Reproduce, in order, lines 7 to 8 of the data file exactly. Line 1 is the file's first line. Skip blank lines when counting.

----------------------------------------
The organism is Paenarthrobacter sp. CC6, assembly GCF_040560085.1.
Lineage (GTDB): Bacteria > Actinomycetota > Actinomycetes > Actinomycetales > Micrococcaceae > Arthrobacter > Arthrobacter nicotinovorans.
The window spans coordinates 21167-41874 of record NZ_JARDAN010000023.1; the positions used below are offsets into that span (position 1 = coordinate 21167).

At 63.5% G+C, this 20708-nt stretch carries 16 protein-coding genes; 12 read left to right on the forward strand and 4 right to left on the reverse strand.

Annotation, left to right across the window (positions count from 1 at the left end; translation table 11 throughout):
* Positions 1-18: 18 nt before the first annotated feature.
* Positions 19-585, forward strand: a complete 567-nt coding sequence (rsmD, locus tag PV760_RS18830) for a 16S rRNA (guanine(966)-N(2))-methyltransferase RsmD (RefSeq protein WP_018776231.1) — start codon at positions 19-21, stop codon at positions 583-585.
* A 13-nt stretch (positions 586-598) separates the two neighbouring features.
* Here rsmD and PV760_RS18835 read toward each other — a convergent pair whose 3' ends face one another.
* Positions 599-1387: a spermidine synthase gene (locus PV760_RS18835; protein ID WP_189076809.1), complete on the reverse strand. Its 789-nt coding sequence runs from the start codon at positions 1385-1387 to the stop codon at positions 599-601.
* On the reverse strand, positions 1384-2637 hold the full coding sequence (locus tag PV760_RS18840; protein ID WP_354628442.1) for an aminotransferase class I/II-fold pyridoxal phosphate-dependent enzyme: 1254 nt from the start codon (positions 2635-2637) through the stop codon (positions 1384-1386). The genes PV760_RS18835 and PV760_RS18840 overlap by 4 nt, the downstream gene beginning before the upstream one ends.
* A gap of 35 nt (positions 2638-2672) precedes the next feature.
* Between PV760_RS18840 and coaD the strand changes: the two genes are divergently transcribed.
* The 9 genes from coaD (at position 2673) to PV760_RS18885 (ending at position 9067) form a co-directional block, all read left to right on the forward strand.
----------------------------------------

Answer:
* Positions 19-585, forward strand: a complete 567-nt coding sequence (rsmD, locus tag PV760_RS18830) for a 16S rRNA (guanine(966)-N(2))-methyltransferase RsmD (RefSeq protein WP_018776231.1) — start codon at positions 19-21, stop codon at positions 583-585.
* A 13-nt stretch (positions 586-598) separates the two neighbouring features.